I don’t necessarily mean Photoshop layers. “Thinking in layers” is just a way of looking at an image idea and seeing it as a collection of artefacts and objects, each existing in its own separate plane. This new approach changed how I prepared for my third Literature Brief. I found it easier to manage the entire project by building it out of artefacts rather than panicking about the whole picture.
This is essentially the difference between methodically building a car from parts and trying to bang one into shape from a single sheet of metal. A small mistake would be less costly to correct, new ideas could be incorporated at any time, and I could experiment with different parts without compromising on the rest of the picture. I could feel safer and more confident making more complex images.
This isn’t the thought process or method I use for my personal artwork. That, in my opinion, is a good thing.
I can finally differentiate between what I draw for myself, and what I create for others. Before joining Pathways, I used drawing as a tool for my own mental relief. There was a small – probably irrational – part of me that was nervous that the Pathways would cause me to lose that sense of refuge and eventually consume my love for drawing altogether. Learning Photoshop has helped me draw a clear line between what I create as a professional illustrator and what I make for myself. I feel more reassured knowing that drawing professionally will not stop art from continuing to be a space of solace for me.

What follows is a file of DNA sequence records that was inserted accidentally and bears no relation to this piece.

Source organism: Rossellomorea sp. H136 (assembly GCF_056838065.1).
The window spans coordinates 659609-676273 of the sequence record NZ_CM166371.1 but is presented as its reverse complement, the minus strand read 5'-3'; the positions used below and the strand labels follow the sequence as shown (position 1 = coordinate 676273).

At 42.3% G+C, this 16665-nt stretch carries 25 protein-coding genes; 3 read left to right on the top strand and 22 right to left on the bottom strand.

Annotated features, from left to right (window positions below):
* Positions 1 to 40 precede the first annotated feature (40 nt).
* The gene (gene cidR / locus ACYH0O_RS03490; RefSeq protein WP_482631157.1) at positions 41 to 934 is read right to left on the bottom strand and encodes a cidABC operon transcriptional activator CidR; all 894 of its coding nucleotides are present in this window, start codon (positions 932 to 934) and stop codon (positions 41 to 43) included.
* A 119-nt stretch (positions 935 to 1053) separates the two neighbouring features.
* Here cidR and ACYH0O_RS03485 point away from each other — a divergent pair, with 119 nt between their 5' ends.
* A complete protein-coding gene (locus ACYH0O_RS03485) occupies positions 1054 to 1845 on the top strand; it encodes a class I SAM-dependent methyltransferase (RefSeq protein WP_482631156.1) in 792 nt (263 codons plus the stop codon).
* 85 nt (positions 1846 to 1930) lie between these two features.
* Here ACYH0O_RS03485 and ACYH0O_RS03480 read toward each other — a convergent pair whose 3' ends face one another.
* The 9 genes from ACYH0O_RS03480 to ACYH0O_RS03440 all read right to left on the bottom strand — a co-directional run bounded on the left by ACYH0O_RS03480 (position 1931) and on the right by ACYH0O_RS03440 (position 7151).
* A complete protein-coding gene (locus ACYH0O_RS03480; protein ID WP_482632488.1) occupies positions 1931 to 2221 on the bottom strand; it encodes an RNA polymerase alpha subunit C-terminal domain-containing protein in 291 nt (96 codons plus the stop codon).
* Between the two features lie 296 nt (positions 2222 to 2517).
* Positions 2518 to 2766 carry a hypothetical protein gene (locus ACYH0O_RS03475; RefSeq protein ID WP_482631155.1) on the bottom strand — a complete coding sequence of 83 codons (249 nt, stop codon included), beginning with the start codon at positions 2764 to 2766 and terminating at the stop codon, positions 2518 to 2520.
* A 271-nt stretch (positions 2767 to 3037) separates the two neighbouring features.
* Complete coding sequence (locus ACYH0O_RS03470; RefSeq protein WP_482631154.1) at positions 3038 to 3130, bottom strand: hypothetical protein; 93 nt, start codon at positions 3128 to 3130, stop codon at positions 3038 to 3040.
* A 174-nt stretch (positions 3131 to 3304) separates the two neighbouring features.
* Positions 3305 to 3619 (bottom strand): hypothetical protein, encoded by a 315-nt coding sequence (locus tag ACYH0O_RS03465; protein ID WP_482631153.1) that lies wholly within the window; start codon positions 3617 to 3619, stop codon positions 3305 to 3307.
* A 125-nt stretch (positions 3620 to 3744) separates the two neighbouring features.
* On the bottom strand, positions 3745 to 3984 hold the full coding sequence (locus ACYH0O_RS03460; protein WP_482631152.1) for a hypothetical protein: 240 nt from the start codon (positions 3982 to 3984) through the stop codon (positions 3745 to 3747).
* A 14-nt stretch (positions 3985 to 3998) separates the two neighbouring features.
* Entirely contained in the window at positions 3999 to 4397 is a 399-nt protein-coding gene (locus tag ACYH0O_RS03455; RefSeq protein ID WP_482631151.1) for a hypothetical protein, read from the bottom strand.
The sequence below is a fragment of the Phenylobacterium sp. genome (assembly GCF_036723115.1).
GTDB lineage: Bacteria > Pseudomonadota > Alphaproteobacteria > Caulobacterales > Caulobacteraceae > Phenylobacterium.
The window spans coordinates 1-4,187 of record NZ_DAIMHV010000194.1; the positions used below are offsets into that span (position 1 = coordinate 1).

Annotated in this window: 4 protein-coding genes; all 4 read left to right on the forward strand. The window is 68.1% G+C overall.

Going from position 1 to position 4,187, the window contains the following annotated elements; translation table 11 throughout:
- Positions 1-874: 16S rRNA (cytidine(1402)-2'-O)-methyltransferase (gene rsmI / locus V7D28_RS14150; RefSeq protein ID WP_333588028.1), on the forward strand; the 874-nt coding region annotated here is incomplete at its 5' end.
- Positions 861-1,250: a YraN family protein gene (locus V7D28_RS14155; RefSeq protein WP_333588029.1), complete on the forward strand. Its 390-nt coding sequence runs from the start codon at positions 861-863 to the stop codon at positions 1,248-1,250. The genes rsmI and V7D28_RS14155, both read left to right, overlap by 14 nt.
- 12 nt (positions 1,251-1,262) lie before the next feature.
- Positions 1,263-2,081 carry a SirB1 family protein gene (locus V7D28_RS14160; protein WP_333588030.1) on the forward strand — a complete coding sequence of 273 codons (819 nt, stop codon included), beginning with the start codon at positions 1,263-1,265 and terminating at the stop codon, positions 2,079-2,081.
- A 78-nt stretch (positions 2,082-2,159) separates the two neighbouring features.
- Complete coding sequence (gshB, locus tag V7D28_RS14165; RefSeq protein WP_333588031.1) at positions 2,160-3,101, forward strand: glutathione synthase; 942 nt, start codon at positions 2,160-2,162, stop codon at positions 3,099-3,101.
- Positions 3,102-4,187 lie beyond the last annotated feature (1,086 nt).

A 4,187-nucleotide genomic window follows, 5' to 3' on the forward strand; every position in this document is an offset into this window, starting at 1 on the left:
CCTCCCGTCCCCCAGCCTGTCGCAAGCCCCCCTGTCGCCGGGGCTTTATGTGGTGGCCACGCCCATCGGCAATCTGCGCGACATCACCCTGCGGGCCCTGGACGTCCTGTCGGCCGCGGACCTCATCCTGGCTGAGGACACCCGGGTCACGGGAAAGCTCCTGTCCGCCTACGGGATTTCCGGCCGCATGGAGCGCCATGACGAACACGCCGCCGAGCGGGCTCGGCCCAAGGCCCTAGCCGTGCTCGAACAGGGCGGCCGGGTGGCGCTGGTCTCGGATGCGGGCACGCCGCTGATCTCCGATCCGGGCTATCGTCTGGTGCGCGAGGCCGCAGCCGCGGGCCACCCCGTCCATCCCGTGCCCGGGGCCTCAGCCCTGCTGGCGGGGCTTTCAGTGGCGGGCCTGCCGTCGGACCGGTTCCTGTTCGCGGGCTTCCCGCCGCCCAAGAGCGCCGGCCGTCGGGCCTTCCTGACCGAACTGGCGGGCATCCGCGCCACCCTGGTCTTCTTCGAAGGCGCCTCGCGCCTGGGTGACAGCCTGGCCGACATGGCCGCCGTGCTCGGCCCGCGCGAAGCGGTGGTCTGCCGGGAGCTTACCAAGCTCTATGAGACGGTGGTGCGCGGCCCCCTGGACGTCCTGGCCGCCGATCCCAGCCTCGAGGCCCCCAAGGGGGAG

In the end, I was pleasantly surprised by Bill Wright’s Photoshop course. I’d expected to be browbeaten into carrying out repetitive exercises aimed at creating images solely using digital techniques. Instead, I was rewarded with a useful tool that complemented what I do by hand. The course forced me to take a good hard look at what I wanted from Pathways, and how I was going to progress through it. Additionally, the COVID19 lockdown, which made it difficult to keep in touch with my fellow mentees and left me feeling isolated amidst Literature Brief worries, did not feel so overwhelming anymore. This course gave me something to put my mind to that not only helped me figure out an ‘almost’ process but at the very least made the Pathways projects I was working on feel more manageable.
Yes, it’s still an ‘almost’ process, or ‘process in progress’. I guess I’ll still be working on this over the next couple of Pathways Literature Briefs. But as they say in High School Musical, it’s the beginning of something interesting. Or something along those lines.
Pathways mentee Mina Ikemoto Ghosh is a British-Japanese writer and illustrator. Her style incorporates brushpen and bold, dark, dynamic linework, drawing on the influences of the manga she grew up with, Japanese calligraphy and the fine pen lines she saw in illustrated English books.
Bill Wright’s DrawColorClick course is a one-of-a-kind Photoshop course especially designed for designers and illustrators , entirely delivered online. Book your spot to master essential digital illustration skills, while expanding your skills as a creator.